Web 2.0 in the Public Sector

Special to the Executive Biz Blog: Aneesh Chopra, Sec. of Technology for the Commonwealth of Virginia

Last month, Governor Kaine took the cabinet to the Eastern Shore where we met local shopkeepers selling their wares to a growing number of tourists. During our welcome reception, a local merchant shared with me the story of his t-shirt company, the Purple Pony, and its mascot, Walter. You see, Walter has a MySpace page and is attracting fans all across the country. It is a story of Virginians from all corners embracing Web 2.0 applications to drive economic growth.

As Virginia’s Secretary of Technology, I take great pride in Virginia’s ranking as home to the nation’s highest concentration of technology workers, our second annual ranking by Forbes.com as the best state for business, and EducationWeek’s study that a child born in Virginia has the highest likelihood of lifetime success. In 2006, we learned that one out of three new jobs created in the entire Commonwealth were in the technology industry and a growing number are in the Web 2.0 space.

While I’m encouraged by the economic development potential in Web 2.0, I’m passionate about its value in driving innovation in the public sector. Last week, we announced a first-of-its-kind public-private partnership with Microsoft that leverages the Virtual Earth platform to strengthen college campus safety. For its part, Microsoft is offering free training and developer toolkits to encourage as many college campuses as possible to overlay evacuation routes, historical incidents color-coded by severity, and where possible, real-time GPS information on campus shuttles or other strategic assets needed in times of emergency. These applications are already popping up all over the country by individuals empowered to make a difference. To formalize this creativity, we are pleased Microsoft is willing to train and support faculty, students, and safety officials on the promise and power of Virtual Earth – all at no charge to anyone. Imagine the possibilities when creative minds take advantage of robust technology.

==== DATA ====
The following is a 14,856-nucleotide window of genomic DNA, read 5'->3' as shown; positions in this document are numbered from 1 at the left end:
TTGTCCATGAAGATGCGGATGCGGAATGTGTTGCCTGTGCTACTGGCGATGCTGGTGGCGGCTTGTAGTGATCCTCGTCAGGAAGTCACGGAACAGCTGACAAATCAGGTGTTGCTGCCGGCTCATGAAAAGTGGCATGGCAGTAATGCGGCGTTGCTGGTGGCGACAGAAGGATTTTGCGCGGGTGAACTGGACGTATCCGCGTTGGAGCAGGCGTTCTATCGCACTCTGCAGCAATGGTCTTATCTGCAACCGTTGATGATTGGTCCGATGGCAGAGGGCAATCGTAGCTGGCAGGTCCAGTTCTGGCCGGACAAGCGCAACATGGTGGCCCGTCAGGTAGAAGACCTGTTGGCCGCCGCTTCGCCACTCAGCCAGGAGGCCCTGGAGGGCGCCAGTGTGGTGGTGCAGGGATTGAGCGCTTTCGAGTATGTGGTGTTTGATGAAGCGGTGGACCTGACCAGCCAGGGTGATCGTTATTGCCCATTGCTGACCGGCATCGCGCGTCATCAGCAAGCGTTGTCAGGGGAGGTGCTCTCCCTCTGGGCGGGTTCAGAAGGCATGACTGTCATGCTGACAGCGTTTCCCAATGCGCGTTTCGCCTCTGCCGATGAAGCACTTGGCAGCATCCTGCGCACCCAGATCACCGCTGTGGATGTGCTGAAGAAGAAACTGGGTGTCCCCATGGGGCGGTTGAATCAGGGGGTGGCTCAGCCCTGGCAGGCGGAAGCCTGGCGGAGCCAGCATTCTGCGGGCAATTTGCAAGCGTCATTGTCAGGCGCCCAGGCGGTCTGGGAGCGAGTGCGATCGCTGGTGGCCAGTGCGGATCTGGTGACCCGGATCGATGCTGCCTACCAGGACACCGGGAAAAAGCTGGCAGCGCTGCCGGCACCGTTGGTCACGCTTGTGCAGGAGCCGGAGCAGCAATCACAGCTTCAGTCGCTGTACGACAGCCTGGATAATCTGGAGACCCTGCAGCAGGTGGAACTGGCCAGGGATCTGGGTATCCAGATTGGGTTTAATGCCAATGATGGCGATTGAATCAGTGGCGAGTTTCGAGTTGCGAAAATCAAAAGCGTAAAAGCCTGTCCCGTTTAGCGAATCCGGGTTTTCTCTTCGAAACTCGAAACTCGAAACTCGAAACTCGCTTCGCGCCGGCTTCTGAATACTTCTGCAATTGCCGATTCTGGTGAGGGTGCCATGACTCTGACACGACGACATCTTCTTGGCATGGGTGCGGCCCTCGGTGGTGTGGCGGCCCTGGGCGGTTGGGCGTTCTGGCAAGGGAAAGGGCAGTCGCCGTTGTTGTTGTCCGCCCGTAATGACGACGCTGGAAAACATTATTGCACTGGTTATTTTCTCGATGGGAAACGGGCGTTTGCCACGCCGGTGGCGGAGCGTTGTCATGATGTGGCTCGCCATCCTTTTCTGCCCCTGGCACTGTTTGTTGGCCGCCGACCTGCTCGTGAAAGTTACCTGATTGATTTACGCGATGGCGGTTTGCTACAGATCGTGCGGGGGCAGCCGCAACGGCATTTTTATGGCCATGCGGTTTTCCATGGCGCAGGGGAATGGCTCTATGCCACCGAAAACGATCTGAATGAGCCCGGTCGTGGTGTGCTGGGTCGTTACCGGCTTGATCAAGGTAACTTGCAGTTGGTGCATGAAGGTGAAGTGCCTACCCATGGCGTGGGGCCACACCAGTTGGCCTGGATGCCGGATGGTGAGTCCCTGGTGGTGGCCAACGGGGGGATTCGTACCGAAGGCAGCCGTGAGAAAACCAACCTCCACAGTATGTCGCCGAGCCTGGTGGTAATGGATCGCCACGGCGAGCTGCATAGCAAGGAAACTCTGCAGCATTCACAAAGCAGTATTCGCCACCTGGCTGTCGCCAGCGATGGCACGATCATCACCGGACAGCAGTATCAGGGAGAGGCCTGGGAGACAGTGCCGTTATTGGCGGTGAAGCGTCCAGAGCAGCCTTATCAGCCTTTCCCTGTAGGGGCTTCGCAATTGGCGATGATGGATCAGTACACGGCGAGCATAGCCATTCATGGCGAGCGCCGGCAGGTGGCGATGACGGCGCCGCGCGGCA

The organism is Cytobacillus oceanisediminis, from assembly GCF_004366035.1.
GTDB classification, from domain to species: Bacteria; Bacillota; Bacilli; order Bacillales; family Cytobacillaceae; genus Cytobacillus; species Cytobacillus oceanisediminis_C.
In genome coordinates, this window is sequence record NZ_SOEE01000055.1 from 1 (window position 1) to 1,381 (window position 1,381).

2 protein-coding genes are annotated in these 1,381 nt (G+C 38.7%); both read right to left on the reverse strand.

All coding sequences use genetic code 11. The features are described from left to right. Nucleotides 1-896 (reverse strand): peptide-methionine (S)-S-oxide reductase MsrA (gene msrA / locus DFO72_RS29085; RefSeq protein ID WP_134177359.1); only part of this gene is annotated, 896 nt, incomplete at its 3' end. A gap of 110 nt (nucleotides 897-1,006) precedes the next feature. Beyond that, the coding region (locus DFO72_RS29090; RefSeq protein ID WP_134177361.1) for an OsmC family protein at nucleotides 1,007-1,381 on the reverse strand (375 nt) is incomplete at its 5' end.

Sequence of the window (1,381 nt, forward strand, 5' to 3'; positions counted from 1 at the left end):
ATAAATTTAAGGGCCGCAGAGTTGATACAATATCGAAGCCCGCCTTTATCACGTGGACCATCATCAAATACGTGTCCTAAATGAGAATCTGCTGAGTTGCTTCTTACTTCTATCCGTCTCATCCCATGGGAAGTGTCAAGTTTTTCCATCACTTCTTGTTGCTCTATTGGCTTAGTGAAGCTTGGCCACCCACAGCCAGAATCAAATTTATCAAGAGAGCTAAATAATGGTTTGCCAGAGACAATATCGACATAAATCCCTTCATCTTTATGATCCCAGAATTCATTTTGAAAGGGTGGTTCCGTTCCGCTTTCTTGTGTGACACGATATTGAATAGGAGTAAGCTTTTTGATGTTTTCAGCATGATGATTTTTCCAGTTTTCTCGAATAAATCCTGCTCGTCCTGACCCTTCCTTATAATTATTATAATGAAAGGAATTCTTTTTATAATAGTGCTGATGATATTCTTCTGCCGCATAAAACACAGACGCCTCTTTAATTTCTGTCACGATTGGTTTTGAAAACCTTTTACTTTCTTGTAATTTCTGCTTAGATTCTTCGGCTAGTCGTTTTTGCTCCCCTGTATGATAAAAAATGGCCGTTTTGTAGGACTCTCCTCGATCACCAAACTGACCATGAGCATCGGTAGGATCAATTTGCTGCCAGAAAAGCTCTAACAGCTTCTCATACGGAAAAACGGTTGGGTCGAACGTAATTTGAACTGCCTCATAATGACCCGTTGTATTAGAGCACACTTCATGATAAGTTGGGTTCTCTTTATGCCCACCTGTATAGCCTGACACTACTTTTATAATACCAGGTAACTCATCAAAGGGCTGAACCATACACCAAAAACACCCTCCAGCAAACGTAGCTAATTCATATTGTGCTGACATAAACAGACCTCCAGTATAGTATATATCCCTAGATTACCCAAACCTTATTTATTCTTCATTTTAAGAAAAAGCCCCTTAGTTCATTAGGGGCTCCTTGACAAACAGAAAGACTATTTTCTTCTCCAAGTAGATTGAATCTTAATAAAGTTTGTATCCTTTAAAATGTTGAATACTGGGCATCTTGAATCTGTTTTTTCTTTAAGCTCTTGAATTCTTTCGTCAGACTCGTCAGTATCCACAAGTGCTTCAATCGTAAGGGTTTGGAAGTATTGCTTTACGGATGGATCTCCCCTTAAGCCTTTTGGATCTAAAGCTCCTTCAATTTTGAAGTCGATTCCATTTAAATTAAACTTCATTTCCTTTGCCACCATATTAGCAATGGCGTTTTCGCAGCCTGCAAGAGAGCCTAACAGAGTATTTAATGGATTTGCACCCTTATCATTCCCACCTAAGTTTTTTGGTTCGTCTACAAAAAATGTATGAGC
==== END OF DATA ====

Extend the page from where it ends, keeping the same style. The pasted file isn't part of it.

We are also increasingly reliant on Web 2.0 tools to facilitate government collaboration on key policy and operational matters. In partnership with UVa, my office has unveiled nearly a half-dozen collaboration sites to encourage leaders in Health IT, technology-related economic development, the state’s “paperless government” initiative and others to share resources, support a wiki, blog, or other tools to encourage the rapid diffusion of knowledge so we can make better decisions for Virginia’s taxpayers.

As we celebrate Virginia’s 400th anniversary at Jamestown, we are reminded of her myriad untold stories. As we think about the potential of Web 2.0 and our collective desire to celebrate our nation’s history, we see emerging possibilities to marry our strong tradition of excellence with innovative tools to empower Virginians. You may have read recently about the Virginia Foundation for the Humanities’ ambitious goal to catalog our complete history through the “Encyclopedia Virginia” initiative. While the Foundation is currently focused on recruiting high-quality, peer-reviewed submissions organized in a coherent frame for all to access through the web, it is also pondering the proper role for Virginia’s broader community. What might the power of Web 2.0 do for our work in building that collection?

I believe our future as a community is tied to our ability to leverage the empowering tools of Web 2.0 to our notion of what it means to support one another through public service. Let’s work together to unleash both the economic development and public sector potential of this exciting new set of platforms.

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